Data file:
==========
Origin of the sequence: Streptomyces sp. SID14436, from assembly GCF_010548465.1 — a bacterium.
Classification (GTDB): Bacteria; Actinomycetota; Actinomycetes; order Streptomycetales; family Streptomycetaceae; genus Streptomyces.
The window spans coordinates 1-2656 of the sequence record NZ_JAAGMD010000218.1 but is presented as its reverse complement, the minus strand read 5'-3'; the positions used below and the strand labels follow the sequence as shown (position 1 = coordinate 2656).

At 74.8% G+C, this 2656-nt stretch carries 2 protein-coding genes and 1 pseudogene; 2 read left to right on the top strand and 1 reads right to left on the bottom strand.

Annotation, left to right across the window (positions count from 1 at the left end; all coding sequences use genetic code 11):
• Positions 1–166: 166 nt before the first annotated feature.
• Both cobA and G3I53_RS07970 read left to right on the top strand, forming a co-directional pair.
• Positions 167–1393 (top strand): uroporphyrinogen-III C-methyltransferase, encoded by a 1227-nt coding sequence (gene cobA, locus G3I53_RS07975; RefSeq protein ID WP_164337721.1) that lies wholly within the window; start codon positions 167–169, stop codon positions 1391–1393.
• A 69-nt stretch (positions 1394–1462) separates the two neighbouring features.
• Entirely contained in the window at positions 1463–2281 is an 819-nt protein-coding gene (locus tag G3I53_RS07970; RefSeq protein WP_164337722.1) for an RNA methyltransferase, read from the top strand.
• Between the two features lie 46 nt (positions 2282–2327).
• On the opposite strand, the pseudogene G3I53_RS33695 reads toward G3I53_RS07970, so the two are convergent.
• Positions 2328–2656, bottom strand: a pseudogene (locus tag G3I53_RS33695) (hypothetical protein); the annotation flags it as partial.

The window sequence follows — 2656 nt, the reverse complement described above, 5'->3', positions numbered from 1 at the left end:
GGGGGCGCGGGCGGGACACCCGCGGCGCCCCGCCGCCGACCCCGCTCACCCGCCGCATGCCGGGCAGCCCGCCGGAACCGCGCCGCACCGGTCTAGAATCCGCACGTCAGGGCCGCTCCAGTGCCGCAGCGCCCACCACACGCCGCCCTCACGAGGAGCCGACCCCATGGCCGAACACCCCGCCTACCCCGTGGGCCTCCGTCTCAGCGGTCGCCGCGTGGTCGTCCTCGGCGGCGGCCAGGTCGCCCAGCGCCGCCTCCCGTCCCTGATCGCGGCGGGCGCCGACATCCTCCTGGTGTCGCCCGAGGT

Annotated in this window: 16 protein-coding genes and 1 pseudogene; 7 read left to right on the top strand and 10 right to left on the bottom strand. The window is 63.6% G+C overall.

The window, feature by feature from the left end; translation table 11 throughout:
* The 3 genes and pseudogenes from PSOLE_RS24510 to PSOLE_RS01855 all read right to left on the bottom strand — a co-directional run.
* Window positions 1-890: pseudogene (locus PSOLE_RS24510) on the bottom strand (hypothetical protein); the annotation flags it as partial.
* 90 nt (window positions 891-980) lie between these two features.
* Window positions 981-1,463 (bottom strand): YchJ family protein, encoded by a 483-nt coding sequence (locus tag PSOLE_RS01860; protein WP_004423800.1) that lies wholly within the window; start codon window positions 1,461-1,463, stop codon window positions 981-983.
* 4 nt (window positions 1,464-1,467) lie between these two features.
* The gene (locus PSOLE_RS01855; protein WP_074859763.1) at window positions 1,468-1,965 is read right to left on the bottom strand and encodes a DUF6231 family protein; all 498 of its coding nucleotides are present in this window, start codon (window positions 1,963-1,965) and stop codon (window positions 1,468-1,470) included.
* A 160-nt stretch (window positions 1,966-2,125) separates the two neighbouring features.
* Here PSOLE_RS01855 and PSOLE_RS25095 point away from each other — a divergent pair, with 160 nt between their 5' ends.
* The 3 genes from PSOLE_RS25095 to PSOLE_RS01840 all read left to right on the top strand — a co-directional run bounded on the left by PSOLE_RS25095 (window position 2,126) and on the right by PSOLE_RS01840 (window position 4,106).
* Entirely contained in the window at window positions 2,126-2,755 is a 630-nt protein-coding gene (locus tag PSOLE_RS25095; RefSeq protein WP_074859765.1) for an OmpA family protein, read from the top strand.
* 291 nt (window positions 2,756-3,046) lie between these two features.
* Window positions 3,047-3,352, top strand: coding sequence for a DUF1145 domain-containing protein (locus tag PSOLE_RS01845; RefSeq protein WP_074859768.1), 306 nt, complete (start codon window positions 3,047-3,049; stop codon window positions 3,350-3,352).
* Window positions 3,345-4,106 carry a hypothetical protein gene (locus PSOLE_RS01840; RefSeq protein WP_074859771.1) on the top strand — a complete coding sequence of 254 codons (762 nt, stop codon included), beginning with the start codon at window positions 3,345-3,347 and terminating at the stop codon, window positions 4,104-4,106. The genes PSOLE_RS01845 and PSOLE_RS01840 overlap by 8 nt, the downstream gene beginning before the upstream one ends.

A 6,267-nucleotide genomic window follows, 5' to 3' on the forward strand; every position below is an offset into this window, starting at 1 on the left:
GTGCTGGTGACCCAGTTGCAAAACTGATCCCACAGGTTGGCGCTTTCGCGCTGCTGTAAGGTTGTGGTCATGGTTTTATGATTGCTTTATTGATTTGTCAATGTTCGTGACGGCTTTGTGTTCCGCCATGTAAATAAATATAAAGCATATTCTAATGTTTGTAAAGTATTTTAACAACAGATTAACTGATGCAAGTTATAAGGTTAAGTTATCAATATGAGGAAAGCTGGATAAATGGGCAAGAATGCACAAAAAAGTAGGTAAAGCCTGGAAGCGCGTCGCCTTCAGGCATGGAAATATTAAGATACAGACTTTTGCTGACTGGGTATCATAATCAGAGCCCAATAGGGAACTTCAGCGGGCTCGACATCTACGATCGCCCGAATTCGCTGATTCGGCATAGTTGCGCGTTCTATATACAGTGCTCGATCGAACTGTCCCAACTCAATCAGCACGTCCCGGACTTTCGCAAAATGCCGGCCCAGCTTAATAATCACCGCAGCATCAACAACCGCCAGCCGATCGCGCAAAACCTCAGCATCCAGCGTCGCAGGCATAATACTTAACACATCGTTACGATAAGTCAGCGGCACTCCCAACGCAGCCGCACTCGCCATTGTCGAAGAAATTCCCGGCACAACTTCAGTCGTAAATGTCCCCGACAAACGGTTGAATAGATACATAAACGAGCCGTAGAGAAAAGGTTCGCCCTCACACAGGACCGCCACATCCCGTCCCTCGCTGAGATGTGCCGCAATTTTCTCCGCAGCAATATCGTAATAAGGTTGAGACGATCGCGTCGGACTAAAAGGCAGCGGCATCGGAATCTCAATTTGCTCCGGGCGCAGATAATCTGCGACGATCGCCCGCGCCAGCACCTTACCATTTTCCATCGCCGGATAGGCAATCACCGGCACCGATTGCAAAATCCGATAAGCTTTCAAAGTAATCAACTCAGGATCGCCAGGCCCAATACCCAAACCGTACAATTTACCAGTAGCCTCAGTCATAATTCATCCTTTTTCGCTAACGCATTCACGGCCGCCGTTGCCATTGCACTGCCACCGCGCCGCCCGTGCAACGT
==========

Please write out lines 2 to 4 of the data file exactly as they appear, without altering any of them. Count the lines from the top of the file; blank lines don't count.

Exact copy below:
Classification (GTDB): Bacteria; Actinomycetota; Actinomycetes; order Streptomycetales; family Streptomycetaceae; genus Streptomyces.
The window spans coordinates 1-2656 of the sequence record NZ_JAAGMD010000218.1 but is presented as its reverse complement, the minus strand read 5'-3'; the positions used below and the strand labels follow the sequence as shown (position 1 = coordinate 2656).

At 74.8% G+C, this 2656-nt stretch carries 2 protein-coding genes and 1 pseudogene; 2 read left to right on the top strand and 1 reads right to left on the bottom strand.